After cracking down on deceptive marketing by some nicotine liquid companies last week, the FDA has gone after the most egregious violators of common sense, who are clearly targeting children. To name and shame the bad actors who are doing a great harm to legitimate harm reduction and smoking cessation efforts, they are listed below. One snippet of a warning letter is also included below.
Candy King Batch/Candy King Sour Worms
V'Nilla Cookies & Milk
Patches by Candy Co.
One Mad Hit Juice Box
Organization: NEwhere Inc. d/b/a Mad Hatter Juice
Ali Esmaili and Jameson Rodgers
NEwhere Inc. d/b/a Mad Hatter Juice
19801 Nordhoff Pl #107
Chatsworth, CA 91311
Dear Ali Esmaili and Jameson Rodgers:
This is to advise you that the Center for Tobacco Products of the U.S. Food and Drug Administration (FDA) and the U.S. Federal Trade Commission (FTC) recently reviewed the website http://www.madhatterjuice.com from which you take orders for the One Mad Hit Juice Box e-liquid product. FDA has determined that the e-liquid products listed there are manufactured and offered for sale or distribution to customers in the United States. Under section 201(rr) of the Federal Food, Drug, and Cosmetic Act (FD&C Act) (21 U.S.C. § 321(rr)), as amended by the Family Smoking Prevention and Tobacco Control Act, these products are tobacco products because they are made or derived from tobacco and intended for human consumption. Certain tobacco products, including e-liquids, are subject to FDA jurisdiction under section 901(b) of the FD&C Act (21 U.S.C. § 387a(b)). In addition, the FTC has reviewed your marketing for One Mad Hit Juice Box e-liquid under Section 5 of the FTC Act, 15 U.S.C. § 45(a).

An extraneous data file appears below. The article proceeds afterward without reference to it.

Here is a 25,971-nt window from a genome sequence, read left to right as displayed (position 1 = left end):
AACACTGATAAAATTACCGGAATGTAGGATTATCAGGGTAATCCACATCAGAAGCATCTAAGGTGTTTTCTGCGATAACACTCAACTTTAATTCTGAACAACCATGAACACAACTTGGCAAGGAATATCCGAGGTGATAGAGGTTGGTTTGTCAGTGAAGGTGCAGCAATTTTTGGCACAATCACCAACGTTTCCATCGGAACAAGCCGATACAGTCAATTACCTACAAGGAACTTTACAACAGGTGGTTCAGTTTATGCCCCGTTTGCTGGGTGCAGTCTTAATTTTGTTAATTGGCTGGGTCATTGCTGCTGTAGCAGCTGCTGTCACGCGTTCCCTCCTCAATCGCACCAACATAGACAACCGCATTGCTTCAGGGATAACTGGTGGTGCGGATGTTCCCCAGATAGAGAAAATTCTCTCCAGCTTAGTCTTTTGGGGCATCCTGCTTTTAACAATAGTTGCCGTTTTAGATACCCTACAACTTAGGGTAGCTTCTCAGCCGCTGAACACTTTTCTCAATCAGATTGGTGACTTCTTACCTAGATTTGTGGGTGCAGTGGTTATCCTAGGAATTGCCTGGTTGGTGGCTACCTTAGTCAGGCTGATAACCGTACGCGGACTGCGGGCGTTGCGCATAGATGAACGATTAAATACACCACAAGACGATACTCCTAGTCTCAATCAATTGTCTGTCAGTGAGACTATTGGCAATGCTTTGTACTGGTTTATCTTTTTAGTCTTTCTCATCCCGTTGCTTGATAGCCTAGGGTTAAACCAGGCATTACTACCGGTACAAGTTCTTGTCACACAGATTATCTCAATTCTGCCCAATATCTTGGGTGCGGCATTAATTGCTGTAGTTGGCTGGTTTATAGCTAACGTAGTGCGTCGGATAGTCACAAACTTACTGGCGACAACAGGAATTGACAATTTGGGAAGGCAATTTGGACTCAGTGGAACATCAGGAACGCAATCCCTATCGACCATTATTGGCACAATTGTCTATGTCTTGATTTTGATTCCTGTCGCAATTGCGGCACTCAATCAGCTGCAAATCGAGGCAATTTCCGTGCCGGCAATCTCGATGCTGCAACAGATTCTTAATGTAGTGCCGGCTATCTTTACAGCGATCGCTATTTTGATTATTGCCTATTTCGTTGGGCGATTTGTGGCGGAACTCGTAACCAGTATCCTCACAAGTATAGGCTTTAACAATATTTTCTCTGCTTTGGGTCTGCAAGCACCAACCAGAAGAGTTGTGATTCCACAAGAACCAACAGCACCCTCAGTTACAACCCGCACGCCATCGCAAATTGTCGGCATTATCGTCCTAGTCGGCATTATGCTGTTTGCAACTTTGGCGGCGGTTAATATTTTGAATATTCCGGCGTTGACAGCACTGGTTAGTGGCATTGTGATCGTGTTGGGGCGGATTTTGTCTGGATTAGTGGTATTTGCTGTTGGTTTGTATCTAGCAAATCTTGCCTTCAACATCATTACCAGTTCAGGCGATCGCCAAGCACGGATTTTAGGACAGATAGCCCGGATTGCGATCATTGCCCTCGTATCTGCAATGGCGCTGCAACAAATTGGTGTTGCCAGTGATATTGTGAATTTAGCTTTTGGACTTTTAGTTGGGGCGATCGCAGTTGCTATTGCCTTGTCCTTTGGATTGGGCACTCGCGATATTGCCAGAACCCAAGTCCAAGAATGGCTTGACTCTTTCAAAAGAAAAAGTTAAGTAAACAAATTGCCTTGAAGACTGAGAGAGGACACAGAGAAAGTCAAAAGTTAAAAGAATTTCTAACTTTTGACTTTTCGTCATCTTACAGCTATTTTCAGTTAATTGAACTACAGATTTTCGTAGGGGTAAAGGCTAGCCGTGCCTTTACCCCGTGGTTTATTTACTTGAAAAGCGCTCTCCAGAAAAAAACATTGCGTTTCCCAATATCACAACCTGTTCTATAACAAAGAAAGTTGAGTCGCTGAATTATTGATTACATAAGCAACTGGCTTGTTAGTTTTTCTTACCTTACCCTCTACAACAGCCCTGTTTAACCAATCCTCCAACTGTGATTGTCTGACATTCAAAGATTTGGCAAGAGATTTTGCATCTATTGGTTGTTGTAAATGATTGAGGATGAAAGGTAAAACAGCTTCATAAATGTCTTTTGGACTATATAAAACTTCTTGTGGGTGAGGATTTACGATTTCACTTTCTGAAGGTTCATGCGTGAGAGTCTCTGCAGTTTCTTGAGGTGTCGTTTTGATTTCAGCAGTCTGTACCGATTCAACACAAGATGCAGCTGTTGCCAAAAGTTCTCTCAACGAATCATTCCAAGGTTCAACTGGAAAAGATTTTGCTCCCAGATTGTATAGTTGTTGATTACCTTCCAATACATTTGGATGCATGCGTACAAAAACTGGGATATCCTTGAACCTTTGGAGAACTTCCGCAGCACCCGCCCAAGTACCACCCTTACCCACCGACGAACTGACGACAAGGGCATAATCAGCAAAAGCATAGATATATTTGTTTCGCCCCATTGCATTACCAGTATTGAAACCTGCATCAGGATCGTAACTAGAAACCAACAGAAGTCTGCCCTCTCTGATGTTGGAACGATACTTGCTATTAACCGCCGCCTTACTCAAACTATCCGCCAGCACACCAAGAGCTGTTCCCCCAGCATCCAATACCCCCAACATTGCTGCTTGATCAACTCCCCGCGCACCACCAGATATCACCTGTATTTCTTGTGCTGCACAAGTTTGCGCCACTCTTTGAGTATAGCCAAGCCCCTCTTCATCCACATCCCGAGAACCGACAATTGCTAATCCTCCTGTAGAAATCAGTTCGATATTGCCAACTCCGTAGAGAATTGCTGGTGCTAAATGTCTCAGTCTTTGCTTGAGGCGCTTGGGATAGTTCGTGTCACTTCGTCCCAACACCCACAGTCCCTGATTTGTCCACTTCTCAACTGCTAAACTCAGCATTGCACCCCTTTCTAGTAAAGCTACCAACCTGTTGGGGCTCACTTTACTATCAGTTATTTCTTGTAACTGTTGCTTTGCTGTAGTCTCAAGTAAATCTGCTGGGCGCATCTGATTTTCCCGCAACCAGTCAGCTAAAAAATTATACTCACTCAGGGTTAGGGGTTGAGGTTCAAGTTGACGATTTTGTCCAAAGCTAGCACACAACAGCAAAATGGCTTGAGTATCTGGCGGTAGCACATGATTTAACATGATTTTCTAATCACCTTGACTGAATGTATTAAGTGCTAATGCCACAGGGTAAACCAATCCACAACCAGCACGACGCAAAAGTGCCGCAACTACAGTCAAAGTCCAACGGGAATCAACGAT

FD&C Act Misbranding Violation
FDA has determined that your One Mad Hit Juice Box e-liquid is misbranded under section 903(a)(1) of the FD&C Act (21 U.S.C. § 387c(a)(1)) and/or section 903(a)(7)(A) of the FD&C Act (21 U.S.C. § 387c(a)(7)(A)) because its labeling and/or advertising is false or misleading.
FDA’s investigation of the website http://www.madhatterjuice.com revealed that it sells or distributes One Mad Hit Juice Box e-liquid with labeling and/or advertising that causes it to imitate a food or beverage, particularly one that is marketed toward, and/or appealing to, children (see Exhibit A). Specifically, the labeling and/or advertising of the product looks very similar to the labeling and/or advertising for juice boxes that are commonly marketed toward children (see Exhibit B). For example, the labeling and/or advertising for One Mad Hit Juice Box e-liquid includes statements and representations, such as “Juice Box,” “juicy apple juice,” “A Juicebox a Day Keeps the Doctor Away,” “Serving Size 1 bottle,” and “real red apples,” as well as a label on the back that is substantially similar to a food Nutrition Facts label. In addition, the labeling and/or advertising of One Mad Hit Juice Box e-liquid includes: the appearance of folded over and sealed top corners of the product’s packaging that is substantially similar to the aseptic, shelf-stable packages in which juice boxes are sold; an image of a straw wrapped in clear plastic affixed to the side of the packaging; images of apples and apple trees; and a color scheme that is substantially similar to the juice boxes in Exhibit B. Further, One Mad Hit Juice Box e-liquid has a strong scent like apple juice. This labeling and/or advertising causes the product to imitate a food or beverage, particularly one that is marketed toward, and/or appealing to, children and is therefore misleading.
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